One of the easy way to manage this is, to create a simple function which can take a number of parameters/arguments, call the required method and finally return a useful value to the developer. In case of a message box, it can take the message text, names of buttons to be shown and finally can return which button the user have clicked on. So, apparently we can tweak the three step process into a one step process, which is just a function call. But this has a scalability issue when the message boxes requires completely different kind of apparances in different occurrences - eventually we will keep on developing our custom function to handle all of the cases, which again causes problems. But, the developers life gets much more happier if the toolkit itself contains those kind of functions! Here comes the concept of Static Functions API. Most of the today’s toolkits has both of these APIs so that developers can use them appropriately according as the situation. A good example I’ve seen is : the Qt Message Box API itself. So that’s all, and I hope, when you look into documentations you will keep this post in mind to choose stuff a little more wisely.

//See you in the afterlife
//Subin Sebastian

Reading time : Less than 20 minutes

I would like to introduce you guys into another fruitful environment in application development. Apart from the mobile applications, we should think seriously about desktop application development also. So far, I have been using GTK+ and glade for creating simple applications. But it is for the first time I’m using Qt for doing the same. I feel farthermost advanced in creating useful applications. So, this time I’ll be posting something much more mature than a Hello World application. It would be a converter application, which will be capable of converting currencies and length among different units. So, lets begin with Qt Creator. Qt is a carefully designed application development framework. We will be get into an environment where we will get everything we would be expecting. Anyway, for a simple converter application, we don’t have to learn Qt very deeply. Lets begin with creating an empty project in Qt Creator.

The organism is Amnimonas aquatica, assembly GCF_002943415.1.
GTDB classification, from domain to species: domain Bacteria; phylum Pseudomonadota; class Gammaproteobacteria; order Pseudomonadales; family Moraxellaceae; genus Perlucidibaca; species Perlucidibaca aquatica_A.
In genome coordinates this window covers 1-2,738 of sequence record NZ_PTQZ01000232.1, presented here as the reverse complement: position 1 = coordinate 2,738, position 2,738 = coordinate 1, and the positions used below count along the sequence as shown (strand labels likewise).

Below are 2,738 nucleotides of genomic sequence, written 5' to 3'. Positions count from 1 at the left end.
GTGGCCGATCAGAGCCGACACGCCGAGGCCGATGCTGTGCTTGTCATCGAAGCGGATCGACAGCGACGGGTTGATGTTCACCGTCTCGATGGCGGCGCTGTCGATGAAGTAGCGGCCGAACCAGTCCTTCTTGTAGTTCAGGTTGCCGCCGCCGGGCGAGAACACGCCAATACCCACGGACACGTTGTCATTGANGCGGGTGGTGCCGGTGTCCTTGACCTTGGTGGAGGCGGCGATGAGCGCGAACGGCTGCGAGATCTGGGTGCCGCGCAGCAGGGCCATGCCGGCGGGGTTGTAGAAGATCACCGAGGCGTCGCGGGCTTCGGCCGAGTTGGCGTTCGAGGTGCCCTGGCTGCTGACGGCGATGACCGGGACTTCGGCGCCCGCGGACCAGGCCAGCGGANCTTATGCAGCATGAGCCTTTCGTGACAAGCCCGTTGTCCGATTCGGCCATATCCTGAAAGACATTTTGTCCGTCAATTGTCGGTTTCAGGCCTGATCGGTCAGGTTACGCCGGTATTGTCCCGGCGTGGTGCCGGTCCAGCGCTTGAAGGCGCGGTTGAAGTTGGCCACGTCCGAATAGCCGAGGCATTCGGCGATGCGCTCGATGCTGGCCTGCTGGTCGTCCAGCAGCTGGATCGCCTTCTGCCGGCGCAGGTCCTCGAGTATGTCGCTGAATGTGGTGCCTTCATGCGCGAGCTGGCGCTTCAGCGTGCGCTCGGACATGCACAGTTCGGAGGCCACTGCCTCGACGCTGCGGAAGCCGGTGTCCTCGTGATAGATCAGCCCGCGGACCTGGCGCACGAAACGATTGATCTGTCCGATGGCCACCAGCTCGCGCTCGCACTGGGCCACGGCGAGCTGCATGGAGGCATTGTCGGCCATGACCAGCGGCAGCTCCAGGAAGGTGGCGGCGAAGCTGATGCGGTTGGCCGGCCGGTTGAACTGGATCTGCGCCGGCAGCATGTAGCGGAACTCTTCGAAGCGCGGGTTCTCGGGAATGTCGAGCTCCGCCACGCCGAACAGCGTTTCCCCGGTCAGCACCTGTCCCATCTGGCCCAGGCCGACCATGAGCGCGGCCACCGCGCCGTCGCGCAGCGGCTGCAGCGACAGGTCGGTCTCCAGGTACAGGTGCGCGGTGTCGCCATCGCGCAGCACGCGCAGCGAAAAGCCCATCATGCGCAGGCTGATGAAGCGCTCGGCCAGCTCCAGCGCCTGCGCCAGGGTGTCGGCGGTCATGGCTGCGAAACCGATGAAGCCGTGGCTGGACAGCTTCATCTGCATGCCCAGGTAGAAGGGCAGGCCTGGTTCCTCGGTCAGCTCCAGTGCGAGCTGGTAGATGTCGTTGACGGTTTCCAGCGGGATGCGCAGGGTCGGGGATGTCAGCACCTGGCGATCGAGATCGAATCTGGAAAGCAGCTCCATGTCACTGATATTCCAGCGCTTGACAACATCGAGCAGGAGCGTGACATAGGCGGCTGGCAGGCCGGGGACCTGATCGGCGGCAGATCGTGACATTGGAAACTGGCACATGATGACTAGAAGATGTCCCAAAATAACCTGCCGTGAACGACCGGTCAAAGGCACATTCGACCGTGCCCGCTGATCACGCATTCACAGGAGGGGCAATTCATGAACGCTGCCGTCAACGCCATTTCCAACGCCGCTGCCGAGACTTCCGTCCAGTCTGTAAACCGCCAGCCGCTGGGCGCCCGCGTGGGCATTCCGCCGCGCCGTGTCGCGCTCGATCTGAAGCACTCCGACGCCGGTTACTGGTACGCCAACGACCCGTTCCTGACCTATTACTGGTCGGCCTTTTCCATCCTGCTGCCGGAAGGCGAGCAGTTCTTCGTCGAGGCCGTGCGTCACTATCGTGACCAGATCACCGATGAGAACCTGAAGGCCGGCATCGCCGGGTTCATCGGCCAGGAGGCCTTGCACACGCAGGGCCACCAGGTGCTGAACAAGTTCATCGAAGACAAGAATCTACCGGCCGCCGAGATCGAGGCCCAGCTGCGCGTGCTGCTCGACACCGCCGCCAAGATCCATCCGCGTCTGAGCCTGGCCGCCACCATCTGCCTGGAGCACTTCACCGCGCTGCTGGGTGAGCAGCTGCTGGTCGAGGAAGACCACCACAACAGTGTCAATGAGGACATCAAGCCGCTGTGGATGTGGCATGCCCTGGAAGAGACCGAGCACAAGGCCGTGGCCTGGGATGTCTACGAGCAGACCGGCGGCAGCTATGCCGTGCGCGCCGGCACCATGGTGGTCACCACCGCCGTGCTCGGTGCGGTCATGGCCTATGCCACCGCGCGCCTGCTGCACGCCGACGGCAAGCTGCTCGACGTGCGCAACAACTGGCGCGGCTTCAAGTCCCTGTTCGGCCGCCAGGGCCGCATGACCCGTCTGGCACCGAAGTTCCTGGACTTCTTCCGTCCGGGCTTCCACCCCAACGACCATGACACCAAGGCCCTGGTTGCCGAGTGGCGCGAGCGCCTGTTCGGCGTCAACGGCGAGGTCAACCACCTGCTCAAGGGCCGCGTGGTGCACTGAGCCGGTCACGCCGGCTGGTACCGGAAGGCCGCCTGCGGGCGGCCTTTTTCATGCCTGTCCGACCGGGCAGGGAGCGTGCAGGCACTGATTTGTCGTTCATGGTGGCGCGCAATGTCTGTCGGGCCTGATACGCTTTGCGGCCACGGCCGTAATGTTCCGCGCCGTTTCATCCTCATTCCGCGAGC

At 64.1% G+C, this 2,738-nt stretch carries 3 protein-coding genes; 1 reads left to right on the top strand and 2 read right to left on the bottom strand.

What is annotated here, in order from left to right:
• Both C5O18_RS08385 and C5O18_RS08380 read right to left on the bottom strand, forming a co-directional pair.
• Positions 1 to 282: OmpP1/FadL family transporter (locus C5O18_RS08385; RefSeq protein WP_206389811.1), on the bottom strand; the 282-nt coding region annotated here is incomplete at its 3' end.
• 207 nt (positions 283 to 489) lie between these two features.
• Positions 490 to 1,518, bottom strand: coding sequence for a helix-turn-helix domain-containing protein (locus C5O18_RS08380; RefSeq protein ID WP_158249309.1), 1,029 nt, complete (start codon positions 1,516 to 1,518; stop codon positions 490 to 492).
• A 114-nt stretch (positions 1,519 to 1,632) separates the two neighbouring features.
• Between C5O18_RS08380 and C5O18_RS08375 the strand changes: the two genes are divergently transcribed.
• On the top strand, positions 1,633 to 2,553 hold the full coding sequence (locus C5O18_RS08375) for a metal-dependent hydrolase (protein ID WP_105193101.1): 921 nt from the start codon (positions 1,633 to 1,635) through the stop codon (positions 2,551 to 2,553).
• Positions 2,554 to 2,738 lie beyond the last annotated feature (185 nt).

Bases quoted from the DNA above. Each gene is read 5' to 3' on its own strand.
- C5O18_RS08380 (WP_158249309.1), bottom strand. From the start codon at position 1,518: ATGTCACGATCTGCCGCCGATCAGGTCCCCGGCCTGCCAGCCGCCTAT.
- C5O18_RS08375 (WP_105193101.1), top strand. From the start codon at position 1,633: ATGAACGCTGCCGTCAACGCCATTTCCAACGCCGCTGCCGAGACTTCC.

Open Qt Creator -> File -> New File or Project -> Other Project -> Empty Qt Project and click Choose

Fill in the string Converter as project name and set some convenient place to hold your project, click Next and Finish! Now you have an empty project in your IDE. Now, we should add a main function to this project, remember every C++ program has a main() function which is the starting point for its execution. For that, right click on the project folder and select Add New… from the context menu. From the New File window, select C++ Source File and name it main.cpp. This file will be opened automatically as we have just added it to the project. If not, you can find the file under Sources virtual folder in the project directory. Add the following code to main.cpp and save.

#include<QtGui>
int main(int argc, char *argv[])    {
    QApplication app(argc, argv);
    return app.exec();
}